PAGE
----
Baseball traditionalists fancy Dee Gordon.
He led the league in hitting and stolen bases last season.
Baseball sabermetricians aren’t as keen on him.
He doesn’t walk and hit for power.
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“In the baseball world, I [stink],” Gordon said. “It’s the truth. It’s seriously the truth.”
Yeah, but what about the fact Gordon became the first player since Jackie Robinson to win the National League batting and stolen base titles the same year? And the second ever — EVER — to win the batting and stolen base crowns, lead the league in hits, and win a Gold Glove, with Ichiro Suzuki being the other?
“It’s a fluke,” Gordon said. “No one thinks I play baseball good. These last two years, in baseball minds, it’s a fluke.”
Suffice to say Gordon, walks around with a chip on his shoulder, feeling there’s always something to prove. If the analytics folks feel his glossiest statistics disguise his true weaknesses as a player, so be it.
It used to anger him. Now?
“It makes me laugh,” he said.
If there were doubters, Gordon got the last laugh in 2015 when his .333 batting average and 58 stolen bases led the league. Throw in his first Gold Glove as the Marlins’ second baseman, and the debate should have ended, right?
Clearly the Marlins weren’t unhappy with Gordon. They saw fit to reward him with a five-year, $50 million contract.
But Gordon knows he hasn’t satisfied the numbers crunchers — and might not ever.
Sure, he hit .333, beating out Bryce Harper for the title on the final day of the season. But what about his .359 on-base percentage, which was precisely 101 percentage points below Harper, the league MVP?
Want to know how many other full-time players in the entire history of major league baseball hit at least .333 and finished with an on-base percentage below .360? Just one: Mickey Rivers in 1980.
Gordon doesn’t walk much — less than 4 percent of his plate appearances.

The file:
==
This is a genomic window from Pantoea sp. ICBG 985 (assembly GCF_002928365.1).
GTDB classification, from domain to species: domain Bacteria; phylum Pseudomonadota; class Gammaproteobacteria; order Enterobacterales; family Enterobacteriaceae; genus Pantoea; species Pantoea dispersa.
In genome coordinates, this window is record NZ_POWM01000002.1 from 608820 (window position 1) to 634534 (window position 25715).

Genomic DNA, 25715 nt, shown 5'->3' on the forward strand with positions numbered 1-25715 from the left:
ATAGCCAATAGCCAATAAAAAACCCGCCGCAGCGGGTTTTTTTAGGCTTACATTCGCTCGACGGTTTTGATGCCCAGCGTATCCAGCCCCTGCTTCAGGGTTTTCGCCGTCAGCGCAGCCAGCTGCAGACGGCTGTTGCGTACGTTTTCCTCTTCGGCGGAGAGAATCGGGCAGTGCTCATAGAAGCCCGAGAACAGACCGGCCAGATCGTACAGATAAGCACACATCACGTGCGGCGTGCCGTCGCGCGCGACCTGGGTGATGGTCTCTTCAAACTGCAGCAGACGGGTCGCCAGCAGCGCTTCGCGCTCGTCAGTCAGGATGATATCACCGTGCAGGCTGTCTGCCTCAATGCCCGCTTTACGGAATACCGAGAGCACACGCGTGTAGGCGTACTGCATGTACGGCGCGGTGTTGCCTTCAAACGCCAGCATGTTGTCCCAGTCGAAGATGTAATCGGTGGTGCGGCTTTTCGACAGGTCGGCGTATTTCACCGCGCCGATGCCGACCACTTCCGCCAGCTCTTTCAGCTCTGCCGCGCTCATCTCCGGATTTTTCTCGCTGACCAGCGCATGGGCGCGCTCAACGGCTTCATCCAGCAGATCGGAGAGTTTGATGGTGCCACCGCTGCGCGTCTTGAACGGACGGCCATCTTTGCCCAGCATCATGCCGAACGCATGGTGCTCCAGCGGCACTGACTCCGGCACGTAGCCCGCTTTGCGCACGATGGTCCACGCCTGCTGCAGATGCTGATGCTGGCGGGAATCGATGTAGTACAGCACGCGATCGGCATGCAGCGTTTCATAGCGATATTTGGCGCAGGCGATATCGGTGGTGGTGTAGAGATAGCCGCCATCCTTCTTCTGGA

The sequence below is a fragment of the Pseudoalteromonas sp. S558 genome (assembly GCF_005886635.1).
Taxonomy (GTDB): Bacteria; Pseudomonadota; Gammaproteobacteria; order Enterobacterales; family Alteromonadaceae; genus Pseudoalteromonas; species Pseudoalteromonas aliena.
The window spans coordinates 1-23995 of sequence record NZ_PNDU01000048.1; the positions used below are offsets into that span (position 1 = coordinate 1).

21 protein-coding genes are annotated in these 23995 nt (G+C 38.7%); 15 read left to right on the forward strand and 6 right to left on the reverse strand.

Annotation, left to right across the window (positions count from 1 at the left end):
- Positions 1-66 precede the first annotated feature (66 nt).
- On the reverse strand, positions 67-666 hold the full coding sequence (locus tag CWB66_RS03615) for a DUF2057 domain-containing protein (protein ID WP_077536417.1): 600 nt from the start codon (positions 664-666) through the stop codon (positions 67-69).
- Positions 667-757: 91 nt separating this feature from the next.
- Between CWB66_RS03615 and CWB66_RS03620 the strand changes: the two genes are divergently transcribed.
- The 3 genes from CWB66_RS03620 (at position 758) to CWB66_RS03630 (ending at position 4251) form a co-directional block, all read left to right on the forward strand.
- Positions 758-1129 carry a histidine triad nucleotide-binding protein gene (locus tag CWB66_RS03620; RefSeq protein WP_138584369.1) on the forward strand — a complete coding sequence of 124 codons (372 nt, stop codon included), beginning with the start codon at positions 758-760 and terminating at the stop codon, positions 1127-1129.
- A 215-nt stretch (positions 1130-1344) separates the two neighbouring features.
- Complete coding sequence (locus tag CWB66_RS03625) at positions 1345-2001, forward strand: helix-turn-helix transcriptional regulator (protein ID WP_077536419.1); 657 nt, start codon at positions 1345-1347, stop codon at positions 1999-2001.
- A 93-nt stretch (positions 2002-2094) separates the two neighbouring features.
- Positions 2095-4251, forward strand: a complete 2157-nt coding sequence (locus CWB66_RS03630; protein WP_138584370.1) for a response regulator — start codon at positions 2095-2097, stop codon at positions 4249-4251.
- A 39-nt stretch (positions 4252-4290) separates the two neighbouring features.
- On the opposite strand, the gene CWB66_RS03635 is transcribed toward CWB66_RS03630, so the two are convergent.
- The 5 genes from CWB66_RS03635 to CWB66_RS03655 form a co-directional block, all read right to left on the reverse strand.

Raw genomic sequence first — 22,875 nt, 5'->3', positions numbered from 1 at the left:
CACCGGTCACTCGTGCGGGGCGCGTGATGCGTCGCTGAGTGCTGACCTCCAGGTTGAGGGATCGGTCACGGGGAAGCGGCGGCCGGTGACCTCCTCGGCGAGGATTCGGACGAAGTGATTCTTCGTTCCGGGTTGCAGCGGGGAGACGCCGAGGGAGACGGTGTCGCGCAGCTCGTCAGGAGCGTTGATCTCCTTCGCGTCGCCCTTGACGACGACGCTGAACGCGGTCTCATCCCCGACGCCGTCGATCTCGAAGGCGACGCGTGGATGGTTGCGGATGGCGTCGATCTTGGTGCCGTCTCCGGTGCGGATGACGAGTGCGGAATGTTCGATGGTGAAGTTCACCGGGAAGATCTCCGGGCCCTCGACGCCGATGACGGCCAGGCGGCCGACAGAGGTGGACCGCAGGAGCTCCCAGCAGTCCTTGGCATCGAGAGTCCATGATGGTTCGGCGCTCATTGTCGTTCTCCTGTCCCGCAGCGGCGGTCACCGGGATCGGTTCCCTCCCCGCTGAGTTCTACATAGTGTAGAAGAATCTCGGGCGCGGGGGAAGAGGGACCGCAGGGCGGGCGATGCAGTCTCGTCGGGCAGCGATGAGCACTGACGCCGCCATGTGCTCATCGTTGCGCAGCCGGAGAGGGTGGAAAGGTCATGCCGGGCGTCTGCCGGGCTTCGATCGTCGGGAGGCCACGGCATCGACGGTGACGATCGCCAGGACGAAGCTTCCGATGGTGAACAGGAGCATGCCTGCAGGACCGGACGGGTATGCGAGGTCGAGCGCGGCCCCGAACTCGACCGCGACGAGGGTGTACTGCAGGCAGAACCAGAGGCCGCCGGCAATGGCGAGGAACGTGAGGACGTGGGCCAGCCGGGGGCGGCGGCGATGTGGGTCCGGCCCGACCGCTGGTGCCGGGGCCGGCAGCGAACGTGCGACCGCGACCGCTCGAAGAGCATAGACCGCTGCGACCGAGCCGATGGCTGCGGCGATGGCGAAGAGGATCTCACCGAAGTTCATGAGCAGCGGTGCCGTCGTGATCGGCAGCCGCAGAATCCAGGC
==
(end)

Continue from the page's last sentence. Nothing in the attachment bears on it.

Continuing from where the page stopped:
“Who is going to walk me?” he asked. “If you’re on the mound, with a 3-2 pitch in your hand, what you going to throw me? A fastball to make me hit my way on. Quite simple.”
Gordon isn’t going to beat you with the long ball, either. Only four of his 205 hits last season left the park. And that was a career-high for him.
“They don’t appreciate it because I don’t hit homers,” he said. “But a guy who hits .240 and hits 15 homers is better than me.”
So what’s a player to do?
Well, for one thing, he’s not quitting or changing his style.
“If you don’t have anything to prove, you need to quit,” Gordon said. “I’m 170 pounds. Because I’m small, I don’t hit for power. Don’t walk. It’s my game. They will send me home if I don’t play with a chip on my shoulders.”
Already, Gordon is hearing how he’ll go back to being a .280 singles hitter with a low on-base percentage to boot, how he’ll be unable to carbon copy his 2015 season in the one coming up.
“I’m going to regress,” Gordon said, parroting his critics. “ ‘He’s going to regress next year. Watch. This year is the year.’ It’s my constant battle.”
You’d think Gordon might be content with winning a batting title and all the other hardware he accumulated.
“That was a personal goal that I achieved,” he said of his .333 mark. “I had a day or two to reflect on it. And now it’s over. It’s gone now. I’m [back at] zero. Now I [stink] again. It’s the truth!”
Tom Koehler was struck by a comebacker below the right elbow in a backfield game on Monday. But the Marlins feel it’s nothing serious and are listing the starting pitcher as day-to-day. ... The Marlins were rained out Monday for the third time in four days.
Tuesday: Marlins RHP Paul Clemens at New York Mets TBA, 1:10 p.m., Port St. Lucie.
Wednesday: Marlins RHP Edwin Jackson at St. Louis Cardinals RHP Michael Wacha, 1:05 p.m., Jupiter.